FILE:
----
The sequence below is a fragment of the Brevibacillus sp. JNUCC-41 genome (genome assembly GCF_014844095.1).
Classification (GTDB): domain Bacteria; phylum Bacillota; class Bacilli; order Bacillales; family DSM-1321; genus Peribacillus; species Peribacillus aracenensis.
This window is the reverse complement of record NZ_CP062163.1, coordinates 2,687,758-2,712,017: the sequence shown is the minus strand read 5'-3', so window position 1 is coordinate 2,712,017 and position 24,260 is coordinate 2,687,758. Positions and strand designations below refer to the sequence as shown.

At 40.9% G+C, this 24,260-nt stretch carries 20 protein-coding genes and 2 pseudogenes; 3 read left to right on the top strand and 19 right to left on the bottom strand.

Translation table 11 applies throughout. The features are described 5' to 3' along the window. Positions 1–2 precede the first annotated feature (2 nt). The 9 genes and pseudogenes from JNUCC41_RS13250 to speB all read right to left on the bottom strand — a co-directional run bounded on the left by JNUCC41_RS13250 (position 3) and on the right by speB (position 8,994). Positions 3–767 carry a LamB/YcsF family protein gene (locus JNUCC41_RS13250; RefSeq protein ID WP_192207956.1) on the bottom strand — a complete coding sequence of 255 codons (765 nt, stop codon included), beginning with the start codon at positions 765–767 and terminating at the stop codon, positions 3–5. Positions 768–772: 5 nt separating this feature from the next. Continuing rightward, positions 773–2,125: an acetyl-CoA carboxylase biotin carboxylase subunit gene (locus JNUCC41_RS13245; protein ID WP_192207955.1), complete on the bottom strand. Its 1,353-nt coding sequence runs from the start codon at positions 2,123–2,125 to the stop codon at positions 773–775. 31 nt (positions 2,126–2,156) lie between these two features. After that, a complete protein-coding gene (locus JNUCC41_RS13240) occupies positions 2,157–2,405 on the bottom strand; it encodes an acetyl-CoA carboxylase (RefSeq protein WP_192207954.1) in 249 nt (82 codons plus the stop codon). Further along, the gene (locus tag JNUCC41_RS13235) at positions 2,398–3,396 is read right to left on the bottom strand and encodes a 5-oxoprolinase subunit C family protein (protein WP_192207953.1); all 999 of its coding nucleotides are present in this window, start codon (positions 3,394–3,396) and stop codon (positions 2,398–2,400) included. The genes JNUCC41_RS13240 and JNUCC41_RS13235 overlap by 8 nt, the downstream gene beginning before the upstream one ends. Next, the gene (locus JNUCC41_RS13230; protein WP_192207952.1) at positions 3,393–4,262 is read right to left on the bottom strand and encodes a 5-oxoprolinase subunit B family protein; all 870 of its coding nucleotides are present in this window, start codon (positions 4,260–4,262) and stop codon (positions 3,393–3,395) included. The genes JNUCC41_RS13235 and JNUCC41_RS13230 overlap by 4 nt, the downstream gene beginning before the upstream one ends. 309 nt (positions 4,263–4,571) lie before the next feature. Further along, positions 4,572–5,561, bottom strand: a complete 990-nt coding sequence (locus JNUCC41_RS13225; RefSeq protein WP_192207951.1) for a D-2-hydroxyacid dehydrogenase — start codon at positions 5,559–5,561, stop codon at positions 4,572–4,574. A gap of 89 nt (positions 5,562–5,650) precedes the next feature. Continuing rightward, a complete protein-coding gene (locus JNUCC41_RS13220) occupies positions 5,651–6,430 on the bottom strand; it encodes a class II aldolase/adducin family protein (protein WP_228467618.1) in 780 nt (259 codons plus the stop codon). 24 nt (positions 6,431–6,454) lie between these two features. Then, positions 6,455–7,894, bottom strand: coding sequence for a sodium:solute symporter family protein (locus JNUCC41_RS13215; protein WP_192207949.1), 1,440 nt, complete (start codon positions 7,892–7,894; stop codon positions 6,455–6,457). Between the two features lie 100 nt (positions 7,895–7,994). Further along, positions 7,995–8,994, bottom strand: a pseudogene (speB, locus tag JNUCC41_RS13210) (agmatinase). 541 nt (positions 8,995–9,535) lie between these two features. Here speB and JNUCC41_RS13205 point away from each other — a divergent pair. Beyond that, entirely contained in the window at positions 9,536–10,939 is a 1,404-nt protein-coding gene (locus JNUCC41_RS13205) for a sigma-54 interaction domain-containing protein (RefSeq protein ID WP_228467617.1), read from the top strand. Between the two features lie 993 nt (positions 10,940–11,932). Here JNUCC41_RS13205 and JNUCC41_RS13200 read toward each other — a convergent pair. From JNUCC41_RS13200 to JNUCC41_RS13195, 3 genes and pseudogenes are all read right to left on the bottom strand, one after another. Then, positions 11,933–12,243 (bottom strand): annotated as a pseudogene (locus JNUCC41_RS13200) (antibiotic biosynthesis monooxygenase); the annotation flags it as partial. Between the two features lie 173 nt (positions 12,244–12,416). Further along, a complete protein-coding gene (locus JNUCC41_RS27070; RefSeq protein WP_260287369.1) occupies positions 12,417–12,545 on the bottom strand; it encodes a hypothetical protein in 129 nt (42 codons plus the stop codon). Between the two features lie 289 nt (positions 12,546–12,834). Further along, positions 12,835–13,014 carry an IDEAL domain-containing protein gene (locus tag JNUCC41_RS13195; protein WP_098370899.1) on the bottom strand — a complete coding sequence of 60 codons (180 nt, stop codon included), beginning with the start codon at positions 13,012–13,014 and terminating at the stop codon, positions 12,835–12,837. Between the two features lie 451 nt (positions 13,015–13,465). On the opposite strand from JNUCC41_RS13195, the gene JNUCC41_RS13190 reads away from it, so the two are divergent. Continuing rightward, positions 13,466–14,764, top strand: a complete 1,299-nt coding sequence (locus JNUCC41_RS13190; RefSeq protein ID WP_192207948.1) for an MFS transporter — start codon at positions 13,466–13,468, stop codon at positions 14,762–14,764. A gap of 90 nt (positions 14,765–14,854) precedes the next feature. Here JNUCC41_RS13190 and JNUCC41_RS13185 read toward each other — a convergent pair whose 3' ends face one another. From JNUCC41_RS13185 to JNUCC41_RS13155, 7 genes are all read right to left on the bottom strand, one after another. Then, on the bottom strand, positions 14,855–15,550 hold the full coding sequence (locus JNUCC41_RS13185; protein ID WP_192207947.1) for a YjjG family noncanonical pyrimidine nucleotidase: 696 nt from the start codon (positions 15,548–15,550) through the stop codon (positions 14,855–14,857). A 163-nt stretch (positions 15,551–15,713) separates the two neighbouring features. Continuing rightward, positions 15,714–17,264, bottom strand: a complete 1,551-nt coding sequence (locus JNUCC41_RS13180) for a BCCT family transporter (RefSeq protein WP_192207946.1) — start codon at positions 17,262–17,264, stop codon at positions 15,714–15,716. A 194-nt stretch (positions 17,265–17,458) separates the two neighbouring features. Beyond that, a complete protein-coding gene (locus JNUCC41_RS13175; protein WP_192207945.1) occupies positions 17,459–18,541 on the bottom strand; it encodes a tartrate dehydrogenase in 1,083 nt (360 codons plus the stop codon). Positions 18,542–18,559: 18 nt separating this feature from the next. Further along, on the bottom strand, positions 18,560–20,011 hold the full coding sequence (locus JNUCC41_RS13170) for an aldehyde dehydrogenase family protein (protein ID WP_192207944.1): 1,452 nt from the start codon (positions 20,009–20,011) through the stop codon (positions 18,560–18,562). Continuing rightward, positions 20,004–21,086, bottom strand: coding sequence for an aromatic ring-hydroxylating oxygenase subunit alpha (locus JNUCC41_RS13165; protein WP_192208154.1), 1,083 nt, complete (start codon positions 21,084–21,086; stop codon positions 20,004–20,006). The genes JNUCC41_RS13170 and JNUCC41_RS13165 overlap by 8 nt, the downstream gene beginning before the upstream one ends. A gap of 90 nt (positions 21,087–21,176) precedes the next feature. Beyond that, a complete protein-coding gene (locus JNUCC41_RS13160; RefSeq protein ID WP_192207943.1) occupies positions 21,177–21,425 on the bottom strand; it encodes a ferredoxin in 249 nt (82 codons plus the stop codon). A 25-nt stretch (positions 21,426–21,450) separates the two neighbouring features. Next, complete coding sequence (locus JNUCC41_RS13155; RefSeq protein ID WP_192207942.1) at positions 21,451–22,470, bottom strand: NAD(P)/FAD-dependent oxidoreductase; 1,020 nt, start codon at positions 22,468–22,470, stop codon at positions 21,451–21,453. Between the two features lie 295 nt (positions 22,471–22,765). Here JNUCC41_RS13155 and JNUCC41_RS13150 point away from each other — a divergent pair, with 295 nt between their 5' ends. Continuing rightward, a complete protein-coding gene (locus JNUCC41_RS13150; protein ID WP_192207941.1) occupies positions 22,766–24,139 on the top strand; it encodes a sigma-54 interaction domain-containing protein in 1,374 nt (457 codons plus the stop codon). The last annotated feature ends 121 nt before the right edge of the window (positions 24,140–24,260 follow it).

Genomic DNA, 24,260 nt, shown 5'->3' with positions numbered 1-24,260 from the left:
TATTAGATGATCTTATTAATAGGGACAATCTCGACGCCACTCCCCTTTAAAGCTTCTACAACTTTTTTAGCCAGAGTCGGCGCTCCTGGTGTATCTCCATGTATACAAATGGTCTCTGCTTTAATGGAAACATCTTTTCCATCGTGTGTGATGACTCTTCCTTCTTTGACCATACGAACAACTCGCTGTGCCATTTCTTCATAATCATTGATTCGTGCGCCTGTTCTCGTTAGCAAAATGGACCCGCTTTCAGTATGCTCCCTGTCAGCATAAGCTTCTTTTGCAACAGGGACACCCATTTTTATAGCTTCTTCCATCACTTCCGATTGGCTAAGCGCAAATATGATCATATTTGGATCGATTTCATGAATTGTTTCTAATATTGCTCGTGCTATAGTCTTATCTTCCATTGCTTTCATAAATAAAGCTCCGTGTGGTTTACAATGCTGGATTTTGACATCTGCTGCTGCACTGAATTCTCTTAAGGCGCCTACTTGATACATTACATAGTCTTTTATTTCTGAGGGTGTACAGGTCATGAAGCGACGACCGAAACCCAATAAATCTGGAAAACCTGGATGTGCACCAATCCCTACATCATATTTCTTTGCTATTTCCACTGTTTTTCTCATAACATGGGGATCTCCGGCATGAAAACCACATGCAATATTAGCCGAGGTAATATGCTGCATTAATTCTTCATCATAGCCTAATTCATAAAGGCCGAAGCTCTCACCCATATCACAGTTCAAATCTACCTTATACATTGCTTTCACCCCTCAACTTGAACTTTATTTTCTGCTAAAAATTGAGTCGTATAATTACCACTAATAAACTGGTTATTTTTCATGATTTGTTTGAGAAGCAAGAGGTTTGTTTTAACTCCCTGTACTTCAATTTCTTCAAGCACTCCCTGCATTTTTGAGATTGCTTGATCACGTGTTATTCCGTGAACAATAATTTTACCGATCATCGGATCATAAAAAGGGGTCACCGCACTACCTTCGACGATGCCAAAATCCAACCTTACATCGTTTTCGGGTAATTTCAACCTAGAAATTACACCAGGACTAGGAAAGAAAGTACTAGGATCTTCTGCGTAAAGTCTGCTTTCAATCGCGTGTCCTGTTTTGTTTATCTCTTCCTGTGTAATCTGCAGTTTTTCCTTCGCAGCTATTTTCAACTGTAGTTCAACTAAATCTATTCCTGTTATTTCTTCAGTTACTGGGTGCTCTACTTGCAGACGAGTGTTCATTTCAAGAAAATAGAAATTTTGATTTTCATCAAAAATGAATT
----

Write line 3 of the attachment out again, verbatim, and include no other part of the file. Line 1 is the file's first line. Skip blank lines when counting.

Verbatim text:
This window is the reverse complement of record NZ_CP062163.1, coordinates 2,687,758-2,712,017: the sequence shown is the minus strand read 5'-3', so window position 1 is coordinate 2,712,017 and position 24,260 is coordinate 2,687,758. Positions and strand designations below refer to the sequence as shown.